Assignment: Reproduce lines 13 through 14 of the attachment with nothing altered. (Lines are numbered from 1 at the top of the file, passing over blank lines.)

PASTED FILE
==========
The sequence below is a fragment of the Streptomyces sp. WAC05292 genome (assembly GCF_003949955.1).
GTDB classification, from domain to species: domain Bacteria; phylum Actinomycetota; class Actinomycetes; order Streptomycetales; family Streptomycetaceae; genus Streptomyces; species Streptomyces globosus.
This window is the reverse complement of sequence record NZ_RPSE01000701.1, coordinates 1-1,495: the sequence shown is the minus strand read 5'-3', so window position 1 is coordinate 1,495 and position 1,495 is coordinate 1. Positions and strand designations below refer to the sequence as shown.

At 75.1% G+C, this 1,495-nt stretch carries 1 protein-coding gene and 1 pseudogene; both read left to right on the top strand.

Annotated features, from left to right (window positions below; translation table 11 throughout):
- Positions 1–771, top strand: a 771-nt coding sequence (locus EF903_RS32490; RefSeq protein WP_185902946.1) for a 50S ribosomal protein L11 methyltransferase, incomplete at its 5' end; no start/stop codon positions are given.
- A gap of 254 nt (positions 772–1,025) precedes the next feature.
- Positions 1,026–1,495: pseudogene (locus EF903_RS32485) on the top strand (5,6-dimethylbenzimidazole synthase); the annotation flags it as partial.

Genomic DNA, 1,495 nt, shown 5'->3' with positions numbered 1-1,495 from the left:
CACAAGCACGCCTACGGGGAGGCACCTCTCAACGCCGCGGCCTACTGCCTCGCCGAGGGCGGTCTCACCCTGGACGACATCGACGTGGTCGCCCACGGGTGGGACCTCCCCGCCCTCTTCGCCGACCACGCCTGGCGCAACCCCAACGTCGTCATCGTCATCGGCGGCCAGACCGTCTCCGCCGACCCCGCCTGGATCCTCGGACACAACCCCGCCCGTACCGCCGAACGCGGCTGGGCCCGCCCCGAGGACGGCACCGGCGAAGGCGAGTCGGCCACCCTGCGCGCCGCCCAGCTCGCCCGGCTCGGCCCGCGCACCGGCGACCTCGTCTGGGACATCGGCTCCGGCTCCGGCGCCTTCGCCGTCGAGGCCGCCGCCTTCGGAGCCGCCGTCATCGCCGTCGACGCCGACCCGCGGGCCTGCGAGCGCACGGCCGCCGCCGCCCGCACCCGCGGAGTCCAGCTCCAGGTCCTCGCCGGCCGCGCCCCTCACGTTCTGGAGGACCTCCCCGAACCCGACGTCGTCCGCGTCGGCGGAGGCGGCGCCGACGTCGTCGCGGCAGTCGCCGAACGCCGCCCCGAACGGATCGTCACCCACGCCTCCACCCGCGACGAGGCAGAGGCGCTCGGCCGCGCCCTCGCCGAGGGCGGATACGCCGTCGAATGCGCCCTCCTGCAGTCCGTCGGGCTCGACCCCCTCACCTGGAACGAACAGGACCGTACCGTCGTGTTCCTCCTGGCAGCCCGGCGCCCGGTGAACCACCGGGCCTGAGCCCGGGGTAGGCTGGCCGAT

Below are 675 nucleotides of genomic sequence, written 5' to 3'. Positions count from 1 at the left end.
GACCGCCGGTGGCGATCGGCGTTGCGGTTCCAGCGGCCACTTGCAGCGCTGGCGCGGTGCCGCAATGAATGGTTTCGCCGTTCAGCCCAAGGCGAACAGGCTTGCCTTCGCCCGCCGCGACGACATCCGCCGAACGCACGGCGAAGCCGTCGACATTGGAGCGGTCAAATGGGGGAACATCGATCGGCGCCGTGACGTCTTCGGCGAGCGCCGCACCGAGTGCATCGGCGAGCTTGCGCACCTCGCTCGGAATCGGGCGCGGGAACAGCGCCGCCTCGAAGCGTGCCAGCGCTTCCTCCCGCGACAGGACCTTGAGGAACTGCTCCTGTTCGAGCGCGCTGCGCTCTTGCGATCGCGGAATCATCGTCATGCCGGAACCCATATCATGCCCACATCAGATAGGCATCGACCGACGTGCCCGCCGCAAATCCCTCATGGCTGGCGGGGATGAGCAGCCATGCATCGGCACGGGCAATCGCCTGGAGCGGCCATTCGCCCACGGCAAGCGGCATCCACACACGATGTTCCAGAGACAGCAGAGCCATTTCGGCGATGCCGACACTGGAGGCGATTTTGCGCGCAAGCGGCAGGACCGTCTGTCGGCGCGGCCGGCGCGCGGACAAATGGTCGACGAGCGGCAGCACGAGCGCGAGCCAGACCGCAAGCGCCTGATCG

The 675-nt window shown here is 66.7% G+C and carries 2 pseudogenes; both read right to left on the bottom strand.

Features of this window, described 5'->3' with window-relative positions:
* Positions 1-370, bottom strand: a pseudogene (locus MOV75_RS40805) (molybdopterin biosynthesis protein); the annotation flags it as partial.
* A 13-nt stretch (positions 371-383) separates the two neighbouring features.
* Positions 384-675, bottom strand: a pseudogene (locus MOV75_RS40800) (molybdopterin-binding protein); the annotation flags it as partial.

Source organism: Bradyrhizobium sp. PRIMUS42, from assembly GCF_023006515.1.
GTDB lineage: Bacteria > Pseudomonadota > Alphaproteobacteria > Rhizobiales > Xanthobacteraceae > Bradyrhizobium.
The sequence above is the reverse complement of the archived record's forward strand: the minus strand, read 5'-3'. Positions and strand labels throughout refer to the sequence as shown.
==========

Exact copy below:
The 675-nt window shown here is 66.7% G+C and carries 2 pseudogenes; both read right to left on the bottom strand.

Features of this window, described 5'->3' with window-relative positions: